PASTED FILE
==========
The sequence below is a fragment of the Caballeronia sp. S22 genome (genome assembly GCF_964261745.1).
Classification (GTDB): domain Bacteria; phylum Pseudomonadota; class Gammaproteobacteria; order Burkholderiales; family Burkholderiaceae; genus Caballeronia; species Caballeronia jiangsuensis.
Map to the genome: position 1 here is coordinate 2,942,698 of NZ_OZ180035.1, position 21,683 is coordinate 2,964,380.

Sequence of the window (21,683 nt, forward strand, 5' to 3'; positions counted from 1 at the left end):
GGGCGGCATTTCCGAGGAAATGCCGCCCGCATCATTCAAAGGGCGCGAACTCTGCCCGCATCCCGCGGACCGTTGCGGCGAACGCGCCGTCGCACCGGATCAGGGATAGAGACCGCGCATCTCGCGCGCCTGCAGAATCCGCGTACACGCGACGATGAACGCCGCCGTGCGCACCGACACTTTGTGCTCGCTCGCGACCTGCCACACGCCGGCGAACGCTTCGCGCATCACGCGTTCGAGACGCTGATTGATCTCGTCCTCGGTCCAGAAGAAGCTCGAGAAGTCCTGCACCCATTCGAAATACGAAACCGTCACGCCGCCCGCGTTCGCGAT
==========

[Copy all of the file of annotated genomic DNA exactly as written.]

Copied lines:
The sequence below is a fragment of the Caballeronia sp. S22 genome (genome assembly GCF_964261745.1).
Classification (GTDB): domain Bacteria; phylum Pseudomonadota; class Gammaproteobacteria; order Burkholderiales; family Burkholderiaceae; genus Caballeronia; species Caballeronia jiangsuensis.
Map to the genome: position 1 here is coordinate 2,942,698 of NZ_OZ180035.1, position 21,683 is coordinate 2,964,380.

Sequence of the window (21,683 nt, forward strand, 5' to 3'; positions counted from 1 at the left end):
GGGCGGCATTTCCGAGGAAATGCCGCCCGCATCATTCAAAGGGCGCGAACTCTGCCCGCATCCCGCGGACCGTTGCGGCGAACGCGCCGTCGCACCGGATCAGGGATAGAGACCGCGCATCTCGCGCGCCTGCAGAATCCGCGTACACGCGACGATGAACGCCGCCGTGCGCACCGACACTTTGTGCTCGCTCGCGACCTGCCACACGCCGGCGAACGCTTCGCGCATCACGCGTTCGAGACGCTGATTGATCTCGTCCTCGGTCCAGAAGAAGCTCGAGAAGTCCTGCACCCATTCGAAATACGAAACCGTCACGCCGCCCGCGTTCGCGAT